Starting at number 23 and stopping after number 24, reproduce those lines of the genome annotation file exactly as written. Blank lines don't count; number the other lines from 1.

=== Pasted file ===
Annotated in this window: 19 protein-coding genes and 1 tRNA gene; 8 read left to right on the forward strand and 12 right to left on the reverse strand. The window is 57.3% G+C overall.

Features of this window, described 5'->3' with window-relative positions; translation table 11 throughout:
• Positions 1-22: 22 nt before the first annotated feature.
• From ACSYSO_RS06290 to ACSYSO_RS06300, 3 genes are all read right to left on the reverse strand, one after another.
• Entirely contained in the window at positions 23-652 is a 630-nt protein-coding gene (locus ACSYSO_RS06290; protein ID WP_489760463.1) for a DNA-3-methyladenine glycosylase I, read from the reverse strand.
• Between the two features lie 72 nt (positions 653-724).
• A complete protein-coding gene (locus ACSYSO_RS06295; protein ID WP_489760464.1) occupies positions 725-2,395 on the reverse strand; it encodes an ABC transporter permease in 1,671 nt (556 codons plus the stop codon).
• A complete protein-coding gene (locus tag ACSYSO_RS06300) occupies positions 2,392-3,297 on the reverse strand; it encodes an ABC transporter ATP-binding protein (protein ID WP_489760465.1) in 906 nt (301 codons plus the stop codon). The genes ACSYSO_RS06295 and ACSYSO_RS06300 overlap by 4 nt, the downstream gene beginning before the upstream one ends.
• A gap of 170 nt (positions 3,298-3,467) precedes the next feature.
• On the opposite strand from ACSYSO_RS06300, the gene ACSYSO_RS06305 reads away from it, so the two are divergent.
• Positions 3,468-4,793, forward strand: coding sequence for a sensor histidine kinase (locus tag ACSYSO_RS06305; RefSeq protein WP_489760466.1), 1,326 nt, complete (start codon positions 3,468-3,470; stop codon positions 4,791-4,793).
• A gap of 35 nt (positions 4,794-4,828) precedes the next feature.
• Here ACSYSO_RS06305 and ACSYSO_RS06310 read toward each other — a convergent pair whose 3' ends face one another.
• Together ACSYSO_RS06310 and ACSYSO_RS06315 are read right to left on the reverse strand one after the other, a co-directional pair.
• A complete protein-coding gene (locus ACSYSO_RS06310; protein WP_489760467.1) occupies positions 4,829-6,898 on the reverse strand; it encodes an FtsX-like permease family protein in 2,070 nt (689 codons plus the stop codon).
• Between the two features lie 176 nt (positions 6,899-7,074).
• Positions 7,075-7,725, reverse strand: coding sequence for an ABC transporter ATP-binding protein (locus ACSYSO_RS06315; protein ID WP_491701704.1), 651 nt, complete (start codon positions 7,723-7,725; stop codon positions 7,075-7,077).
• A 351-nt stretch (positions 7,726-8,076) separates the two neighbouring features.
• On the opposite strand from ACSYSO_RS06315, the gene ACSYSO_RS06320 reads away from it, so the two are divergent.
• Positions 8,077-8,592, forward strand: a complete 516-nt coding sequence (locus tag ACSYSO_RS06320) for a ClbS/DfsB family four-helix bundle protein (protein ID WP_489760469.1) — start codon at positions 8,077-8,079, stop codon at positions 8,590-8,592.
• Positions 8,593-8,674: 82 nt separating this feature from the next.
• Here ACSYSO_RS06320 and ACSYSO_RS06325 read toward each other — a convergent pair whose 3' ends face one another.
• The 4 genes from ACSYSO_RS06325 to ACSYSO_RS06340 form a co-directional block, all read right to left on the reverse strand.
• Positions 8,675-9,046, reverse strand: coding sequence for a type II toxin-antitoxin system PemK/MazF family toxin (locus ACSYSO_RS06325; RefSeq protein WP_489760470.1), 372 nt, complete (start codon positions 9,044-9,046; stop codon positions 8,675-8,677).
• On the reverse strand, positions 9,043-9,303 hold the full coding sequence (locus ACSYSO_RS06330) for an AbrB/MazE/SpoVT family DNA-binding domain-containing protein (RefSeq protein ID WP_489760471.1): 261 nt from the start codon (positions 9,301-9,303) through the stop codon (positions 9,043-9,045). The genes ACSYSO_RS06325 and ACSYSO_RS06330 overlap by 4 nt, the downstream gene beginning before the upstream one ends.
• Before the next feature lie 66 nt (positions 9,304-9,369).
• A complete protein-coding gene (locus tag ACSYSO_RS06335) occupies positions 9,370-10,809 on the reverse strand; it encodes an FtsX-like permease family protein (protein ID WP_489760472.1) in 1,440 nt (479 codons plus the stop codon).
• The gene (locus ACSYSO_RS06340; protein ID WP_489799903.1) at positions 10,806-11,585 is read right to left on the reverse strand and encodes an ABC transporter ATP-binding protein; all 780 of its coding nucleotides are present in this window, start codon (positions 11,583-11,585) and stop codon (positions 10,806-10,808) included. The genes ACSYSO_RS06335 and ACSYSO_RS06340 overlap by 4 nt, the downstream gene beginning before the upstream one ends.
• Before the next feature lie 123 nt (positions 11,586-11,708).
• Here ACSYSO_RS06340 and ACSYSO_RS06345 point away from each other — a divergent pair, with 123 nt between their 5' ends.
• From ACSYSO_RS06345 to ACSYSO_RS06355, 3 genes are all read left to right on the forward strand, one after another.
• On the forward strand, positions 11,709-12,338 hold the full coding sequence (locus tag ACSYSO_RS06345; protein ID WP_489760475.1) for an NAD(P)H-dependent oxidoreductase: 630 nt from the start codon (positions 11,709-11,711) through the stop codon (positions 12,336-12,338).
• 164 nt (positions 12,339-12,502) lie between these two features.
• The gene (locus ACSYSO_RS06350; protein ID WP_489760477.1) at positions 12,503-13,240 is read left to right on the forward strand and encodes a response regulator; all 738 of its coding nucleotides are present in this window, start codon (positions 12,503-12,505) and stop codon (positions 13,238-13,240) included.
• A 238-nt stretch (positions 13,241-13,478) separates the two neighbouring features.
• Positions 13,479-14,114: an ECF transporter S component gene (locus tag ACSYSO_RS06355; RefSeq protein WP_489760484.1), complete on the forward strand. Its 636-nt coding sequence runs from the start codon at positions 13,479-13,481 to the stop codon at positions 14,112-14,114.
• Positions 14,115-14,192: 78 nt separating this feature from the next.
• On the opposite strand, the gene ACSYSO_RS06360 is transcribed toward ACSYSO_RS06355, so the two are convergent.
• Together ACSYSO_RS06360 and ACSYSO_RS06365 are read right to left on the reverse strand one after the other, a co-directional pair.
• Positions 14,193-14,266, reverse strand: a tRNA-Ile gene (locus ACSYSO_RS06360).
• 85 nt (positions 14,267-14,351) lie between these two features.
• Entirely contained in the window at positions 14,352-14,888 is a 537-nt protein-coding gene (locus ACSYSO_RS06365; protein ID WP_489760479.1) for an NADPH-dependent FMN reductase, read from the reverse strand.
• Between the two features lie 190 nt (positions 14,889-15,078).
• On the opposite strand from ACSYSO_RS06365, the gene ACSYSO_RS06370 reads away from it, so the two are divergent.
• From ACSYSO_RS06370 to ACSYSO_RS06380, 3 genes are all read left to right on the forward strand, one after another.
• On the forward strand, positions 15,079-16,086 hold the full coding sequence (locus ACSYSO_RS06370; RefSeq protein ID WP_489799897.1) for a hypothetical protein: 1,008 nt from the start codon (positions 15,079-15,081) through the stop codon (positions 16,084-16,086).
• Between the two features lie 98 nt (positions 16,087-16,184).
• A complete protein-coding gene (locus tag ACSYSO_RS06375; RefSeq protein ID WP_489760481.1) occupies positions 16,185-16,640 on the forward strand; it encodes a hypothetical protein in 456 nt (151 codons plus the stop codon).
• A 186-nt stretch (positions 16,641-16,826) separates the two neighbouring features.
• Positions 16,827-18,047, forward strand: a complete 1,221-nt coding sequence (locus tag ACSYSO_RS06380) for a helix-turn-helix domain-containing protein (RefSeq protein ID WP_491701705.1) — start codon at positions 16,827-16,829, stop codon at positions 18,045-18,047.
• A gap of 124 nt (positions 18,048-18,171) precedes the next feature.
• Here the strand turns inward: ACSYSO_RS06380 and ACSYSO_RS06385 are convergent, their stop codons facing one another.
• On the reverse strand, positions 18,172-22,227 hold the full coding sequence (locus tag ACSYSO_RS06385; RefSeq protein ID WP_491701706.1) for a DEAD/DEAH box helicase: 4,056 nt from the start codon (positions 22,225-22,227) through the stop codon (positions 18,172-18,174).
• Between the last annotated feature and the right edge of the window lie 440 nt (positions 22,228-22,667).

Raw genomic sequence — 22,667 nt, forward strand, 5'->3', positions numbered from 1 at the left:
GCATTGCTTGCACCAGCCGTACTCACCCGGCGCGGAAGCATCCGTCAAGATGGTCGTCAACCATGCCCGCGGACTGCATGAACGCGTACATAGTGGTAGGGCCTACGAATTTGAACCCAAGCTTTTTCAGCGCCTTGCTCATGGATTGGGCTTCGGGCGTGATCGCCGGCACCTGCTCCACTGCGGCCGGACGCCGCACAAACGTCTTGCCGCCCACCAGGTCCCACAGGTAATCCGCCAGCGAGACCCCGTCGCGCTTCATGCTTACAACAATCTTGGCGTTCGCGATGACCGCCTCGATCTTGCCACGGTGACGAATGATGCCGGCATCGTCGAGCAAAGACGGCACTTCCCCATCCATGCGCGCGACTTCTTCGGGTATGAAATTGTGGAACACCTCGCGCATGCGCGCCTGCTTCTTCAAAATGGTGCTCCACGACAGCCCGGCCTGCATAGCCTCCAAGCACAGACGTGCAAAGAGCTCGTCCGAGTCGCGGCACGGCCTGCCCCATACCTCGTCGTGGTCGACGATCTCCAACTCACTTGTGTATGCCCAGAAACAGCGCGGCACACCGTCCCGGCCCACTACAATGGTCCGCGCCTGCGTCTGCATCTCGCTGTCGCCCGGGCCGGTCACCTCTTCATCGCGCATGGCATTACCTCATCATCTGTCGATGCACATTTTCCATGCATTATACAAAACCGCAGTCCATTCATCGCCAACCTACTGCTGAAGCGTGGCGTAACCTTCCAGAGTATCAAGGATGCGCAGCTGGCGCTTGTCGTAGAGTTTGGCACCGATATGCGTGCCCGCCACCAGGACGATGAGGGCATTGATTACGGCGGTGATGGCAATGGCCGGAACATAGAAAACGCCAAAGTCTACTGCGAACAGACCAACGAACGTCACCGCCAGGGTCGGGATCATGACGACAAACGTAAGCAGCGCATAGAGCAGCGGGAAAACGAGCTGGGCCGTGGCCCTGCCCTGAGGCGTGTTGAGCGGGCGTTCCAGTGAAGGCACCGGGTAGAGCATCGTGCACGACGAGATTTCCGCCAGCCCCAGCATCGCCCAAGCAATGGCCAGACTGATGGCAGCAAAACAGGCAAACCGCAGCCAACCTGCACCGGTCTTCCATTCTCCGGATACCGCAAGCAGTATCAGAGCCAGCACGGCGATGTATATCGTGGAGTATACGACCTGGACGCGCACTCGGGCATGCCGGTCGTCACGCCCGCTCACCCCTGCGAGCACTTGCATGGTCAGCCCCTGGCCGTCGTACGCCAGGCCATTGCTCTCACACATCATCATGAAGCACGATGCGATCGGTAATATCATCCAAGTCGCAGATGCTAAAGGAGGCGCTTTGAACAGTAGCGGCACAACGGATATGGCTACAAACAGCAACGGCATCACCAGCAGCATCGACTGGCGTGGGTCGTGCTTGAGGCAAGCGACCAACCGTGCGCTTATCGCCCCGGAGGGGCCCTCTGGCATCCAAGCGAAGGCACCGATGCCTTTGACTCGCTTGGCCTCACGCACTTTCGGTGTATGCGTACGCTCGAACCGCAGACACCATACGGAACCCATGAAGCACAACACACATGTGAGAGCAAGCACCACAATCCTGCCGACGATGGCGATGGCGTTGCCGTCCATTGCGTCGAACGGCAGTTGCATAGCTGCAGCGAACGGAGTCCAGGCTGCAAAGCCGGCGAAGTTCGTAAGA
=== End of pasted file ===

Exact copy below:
• The 4 genes from ACSYSO_RS06325 to ACSYSO_RS06340 form a co-directional block, all read right to left on the reverse strand.
• Positions 8,675-9,046, reverse strand: coding sequence for a type II toxin-antitoxin system PemK/MazF family toxin (locus ACSYSO_RS06325; RefSeq protein WP_489760470.1), 372 nt, complete (start codon positions 9,044-9,046; stop codon positions 8,675-8,677).